Top 10 Reasons Caregivers Leave Home Care Agencies

By Robert Holly / October 22, 2018 / Source

Poor communication, challenging work hours and a lack of recognition are among the top reasons caregivers leave their home care agencies, according to the latest insights from research firm Home Care Pulse. Other prominent reasons include difficult commutes, lackluster training and disappointing compensation.

Undoubtedly, there are several explanations and triggers that cause caregivers to quit their jobs, Home Care Pulse Founder and CEO Aaron Marcum said. Fortunately for employers, though, most of those factors are within their control.

“Focus on [reasons] that are in your control,” Marcum said during a recent presentation. “By doing that, you can make a pretty big impact.”

Marcum, who founded Home Care Pulse in 2008 after running his own home care business, discussed the top 10 reasons caregivers leave while presenting during the 2018 Home Care Association of America Annual Leadership Conference in Washington, D.C.

With a median caregiver turnover rate that’s consistently between 40% and 67% on a yearly basis, recruitment and retention of qualified workers is still seen as one of the biggest threats to home care agencies’ operations. While the typical home care agency keeps its caregivers for about 15 months, many only retain their workers for half a year or less, according to Home Care Pulse data.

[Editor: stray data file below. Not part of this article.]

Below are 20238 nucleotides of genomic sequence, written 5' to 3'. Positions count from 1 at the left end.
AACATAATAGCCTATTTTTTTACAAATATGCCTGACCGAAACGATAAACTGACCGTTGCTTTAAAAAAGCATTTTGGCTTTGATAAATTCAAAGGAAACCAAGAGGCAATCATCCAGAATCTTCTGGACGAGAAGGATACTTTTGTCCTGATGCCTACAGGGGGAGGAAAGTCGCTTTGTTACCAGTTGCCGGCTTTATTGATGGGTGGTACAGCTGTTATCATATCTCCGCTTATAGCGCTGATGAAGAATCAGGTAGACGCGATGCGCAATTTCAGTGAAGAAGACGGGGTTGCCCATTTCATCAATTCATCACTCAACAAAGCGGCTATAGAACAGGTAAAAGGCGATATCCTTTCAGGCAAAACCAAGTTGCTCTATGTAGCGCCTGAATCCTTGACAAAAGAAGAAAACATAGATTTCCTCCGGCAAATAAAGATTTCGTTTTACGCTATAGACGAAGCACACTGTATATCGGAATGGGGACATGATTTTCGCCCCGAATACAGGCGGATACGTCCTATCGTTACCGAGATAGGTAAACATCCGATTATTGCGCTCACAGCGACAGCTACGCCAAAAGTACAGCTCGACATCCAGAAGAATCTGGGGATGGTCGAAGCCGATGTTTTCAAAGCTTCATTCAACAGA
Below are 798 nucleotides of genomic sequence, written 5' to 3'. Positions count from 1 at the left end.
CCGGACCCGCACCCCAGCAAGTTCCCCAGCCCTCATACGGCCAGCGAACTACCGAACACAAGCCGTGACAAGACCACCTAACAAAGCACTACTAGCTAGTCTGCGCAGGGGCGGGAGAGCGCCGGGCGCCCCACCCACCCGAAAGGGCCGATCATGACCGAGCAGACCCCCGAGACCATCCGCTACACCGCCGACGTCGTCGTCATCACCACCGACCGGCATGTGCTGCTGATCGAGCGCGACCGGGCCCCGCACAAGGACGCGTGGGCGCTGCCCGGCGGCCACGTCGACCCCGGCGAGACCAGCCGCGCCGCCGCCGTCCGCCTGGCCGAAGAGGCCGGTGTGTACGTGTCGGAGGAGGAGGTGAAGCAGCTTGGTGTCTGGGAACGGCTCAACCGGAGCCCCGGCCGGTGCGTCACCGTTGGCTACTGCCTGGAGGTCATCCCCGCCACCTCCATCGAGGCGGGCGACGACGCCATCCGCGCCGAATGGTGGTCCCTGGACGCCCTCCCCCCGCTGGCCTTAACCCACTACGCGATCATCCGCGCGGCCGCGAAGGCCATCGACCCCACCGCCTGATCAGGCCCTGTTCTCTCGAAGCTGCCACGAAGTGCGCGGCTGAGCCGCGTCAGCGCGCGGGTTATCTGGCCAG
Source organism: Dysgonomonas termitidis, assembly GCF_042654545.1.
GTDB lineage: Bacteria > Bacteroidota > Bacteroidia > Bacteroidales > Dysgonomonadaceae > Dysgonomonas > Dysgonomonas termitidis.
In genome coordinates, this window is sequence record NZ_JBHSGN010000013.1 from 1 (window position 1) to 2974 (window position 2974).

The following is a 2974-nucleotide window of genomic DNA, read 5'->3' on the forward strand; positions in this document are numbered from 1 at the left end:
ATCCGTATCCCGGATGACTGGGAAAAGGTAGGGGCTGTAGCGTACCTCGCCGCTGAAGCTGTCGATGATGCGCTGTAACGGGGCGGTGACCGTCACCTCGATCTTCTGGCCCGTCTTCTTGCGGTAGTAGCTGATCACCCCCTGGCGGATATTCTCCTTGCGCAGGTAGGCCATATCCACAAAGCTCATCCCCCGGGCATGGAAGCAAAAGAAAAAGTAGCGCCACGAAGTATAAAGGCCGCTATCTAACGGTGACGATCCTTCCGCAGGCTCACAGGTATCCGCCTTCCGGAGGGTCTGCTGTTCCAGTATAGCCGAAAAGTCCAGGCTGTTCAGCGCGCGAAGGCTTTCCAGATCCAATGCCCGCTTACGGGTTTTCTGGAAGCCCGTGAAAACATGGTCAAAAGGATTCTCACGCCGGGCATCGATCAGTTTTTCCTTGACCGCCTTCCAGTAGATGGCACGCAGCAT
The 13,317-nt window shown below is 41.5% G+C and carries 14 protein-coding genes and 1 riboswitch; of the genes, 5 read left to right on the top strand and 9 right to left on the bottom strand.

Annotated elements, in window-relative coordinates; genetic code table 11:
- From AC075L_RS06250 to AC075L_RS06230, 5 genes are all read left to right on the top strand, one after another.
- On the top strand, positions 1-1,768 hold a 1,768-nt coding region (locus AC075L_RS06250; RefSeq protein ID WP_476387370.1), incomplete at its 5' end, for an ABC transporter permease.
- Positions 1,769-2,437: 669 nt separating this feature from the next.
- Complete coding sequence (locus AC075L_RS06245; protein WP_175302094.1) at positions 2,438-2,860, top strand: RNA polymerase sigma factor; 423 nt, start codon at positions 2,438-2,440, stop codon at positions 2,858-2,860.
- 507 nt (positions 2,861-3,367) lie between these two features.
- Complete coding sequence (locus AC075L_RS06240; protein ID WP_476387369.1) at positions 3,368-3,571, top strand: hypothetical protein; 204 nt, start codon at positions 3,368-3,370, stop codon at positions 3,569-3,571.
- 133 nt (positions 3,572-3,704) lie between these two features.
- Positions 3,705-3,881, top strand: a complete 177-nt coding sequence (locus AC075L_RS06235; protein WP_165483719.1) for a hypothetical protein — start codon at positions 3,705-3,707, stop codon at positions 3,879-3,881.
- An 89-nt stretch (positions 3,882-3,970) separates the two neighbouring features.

To help gauge labor trends, Home Care Pulse conducts more than 14,000 caregiver interviews a month. Marcum’s insights into the top 10 reasons caregivers leave were identified after more than 40,000 interviews spread out throughout 2018.

Figuring out why employees leave is critically important, Marcum said, so home care agencies can improve their hiring operations, figure out major flaws and “nip them in the bud early on.”

The top-10 reasons caregivers leave

These are the top-10 reasons caregivers leave, according to insights from research firm Home Care Pulse. Aaron Marcum, CEO and founder of Home Care Pulse, highlighted the list during a presentation in September at the Home Care Association of America Annual Leadership Conference.
  1. Poor communication
  2. Hours and scheduling
  3. Pay and benefits
  4. Little or not training
  5. Lack of recognition
  6. Lack of expectations with first client
  7. Lack of client compatibility
  8. Rude office staff
  9. Lack of openness to ideas or feedback
  10. Commute or travel

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